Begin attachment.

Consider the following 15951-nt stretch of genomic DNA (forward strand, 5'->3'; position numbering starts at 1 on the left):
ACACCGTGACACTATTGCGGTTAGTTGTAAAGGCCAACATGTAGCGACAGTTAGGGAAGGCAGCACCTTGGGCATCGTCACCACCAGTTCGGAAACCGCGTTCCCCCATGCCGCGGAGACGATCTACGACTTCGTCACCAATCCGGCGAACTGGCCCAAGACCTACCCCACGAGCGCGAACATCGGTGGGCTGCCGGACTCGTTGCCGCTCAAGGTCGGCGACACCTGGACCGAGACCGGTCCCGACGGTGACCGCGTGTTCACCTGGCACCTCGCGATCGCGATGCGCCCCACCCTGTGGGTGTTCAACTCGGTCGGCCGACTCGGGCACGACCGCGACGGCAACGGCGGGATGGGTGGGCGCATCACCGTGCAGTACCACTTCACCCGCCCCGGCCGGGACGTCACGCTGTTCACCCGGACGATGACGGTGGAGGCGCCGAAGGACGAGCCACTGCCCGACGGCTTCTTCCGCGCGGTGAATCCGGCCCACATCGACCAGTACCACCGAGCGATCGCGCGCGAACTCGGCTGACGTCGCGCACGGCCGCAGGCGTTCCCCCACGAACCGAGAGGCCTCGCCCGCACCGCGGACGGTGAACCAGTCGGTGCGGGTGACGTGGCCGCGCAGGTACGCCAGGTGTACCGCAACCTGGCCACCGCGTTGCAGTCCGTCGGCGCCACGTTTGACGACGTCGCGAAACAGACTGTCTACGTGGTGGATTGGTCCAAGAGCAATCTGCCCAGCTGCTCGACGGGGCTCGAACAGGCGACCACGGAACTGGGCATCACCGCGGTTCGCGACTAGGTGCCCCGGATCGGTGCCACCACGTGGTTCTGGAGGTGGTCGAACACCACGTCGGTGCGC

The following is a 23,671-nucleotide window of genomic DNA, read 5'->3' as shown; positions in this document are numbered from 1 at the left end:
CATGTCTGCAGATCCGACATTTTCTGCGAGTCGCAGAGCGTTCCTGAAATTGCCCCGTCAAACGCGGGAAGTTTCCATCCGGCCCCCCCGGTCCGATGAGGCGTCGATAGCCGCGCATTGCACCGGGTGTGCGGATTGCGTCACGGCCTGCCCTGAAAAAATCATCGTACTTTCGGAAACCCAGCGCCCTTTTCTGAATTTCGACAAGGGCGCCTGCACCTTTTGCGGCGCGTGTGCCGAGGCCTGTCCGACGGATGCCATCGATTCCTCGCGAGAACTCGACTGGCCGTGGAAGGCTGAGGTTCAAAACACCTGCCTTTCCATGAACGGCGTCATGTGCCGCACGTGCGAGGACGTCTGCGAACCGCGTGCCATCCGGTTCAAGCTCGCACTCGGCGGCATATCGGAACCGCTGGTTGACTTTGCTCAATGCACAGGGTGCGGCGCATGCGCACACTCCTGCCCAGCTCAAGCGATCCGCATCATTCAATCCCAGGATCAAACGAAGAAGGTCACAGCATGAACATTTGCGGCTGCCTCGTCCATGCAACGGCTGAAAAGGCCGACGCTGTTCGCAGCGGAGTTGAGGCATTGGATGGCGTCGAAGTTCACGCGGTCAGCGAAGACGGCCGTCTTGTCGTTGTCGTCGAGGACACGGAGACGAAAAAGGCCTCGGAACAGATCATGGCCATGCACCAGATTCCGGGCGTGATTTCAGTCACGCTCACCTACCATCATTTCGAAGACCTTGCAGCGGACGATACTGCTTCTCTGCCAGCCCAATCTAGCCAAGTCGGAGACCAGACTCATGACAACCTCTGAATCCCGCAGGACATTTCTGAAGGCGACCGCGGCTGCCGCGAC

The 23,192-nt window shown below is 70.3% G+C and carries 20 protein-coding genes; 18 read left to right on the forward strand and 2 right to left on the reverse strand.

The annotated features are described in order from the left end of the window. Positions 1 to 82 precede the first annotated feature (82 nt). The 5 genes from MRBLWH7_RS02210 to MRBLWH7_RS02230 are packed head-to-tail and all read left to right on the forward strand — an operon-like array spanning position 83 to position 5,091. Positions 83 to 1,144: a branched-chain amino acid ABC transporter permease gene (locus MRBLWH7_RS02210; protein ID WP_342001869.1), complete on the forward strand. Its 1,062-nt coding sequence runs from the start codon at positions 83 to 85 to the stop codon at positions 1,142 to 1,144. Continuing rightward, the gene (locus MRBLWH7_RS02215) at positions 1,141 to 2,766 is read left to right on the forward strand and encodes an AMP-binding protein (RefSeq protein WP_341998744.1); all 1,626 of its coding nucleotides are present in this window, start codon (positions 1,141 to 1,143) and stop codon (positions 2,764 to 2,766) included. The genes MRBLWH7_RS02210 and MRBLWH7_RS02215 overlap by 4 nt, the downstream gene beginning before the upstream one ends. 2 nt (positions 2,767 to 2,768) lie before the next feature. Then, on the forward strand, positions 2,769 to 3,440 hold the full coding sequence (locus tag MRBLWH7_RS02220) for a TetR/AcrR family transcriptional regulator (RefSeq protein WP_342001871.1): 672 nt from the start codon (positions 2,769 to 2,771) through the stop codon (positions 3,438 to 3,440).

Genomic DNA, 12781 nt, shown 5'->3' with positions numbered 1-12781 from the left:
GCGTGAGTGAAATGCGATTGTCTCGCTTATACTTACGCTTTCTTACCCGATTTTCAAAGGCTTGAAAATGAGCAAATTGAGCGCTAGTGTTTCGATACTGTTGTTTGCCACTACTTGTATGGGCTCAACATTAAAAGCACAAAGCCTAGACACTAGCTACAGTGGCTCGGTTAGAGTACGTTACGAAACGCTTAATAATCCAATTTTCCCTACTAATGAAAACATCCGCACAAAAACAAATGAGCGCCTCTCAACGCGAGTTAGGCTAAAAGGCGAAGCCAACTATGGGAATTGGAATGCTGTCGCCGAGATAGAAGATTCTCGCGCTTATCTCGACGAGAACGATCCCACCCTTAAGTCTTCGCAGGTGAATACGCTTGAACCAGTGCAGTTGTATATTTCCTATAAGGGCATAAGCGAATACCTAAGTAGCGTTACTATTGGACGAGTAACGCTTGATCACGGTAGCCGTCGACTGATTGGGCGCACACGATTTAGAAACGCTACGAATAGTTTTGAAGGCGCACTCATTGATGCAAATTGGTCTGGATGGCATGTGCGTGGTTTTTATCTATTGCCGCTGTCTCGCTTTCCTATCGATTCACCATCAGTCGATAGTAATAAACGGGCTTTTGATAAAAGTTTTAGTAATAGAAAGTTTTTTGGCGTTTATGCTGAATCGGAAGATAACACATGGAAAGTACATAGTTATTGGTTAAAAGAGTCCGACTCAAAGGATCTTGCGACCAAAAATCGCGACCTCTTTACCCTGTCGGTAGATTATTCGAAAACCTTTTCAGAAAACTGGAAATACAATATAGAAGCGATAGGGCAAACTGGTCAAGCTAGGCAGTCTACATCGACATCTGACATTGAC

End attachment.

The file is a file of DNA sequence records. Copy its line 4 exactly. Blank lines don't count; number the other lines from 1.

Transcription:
CATGTCTGCAGATCCGACATTTTCTGCGAGTCGCAGAGCGTTCCTGAAATTGCCCCGTCAAACGCGGGAAGTTTCCATCCGGCCCCCCCGGTCCGATGAGGCGTCGATAGCCGCGCATTGCACCGGGTGTGCGGATTGCGTCACGGCCTGCCCTGAAAAAATCATCGTACTTTCGGAAACCCAGCGCCCTTTTCTGAATTTCGACAAGGGCGCCTGCACCTTTTGCGGCGCGTGTGCCGAGGCCTGTCCGACGGATGCCATCGATTCCTCGCGAGAACTCGACTGGCCGTGGAAGGCTGAGGTTCAAAACACCTGCCTTTCCATGAACGGCGTCATGTGCCGCACGTGCGAGGACGTCTGCGAACCGCGTGCCATCCGGTTCAAGCTCGCACTCGGCGGCATATCGGAACCGCTGGTTGACTTTGCTCAATGCACAGGGTGCGGCGCATGCGCACACTCCTGCCCAGCTCAAGCGATCCGCATCATTCAATCCCAGGATCAAACGAAGAAGGTCACAGCATGAACATTTGCGGCTGCCTCGTCCATGCAACGGCTGAAAAGGCCGACGCTGTTCGCAGCGGAGTTGAGGCATTGGATGGCGTCGAAGTTCACGCGGTCAGCGAAGACGGCCGTCTTGTCGTTGTCGTCGAGGACACGGAGACGAAAAAGGCCTCGGAACAGATCATGGCCATGCACCAGATTCCGGGCGTGATTTCAGTCACGCTCACCTACCATCATTTCGAAGACCTTGCAGCGGACGATACTGCTTCTCTGCCAGCCCAATCTAGCCAAGTCGGAGACCAGACTCATGACAACCTCTGAATCCCGCAGGACATTTCTGAAGGCGACCGCGGCTGCCGCGAC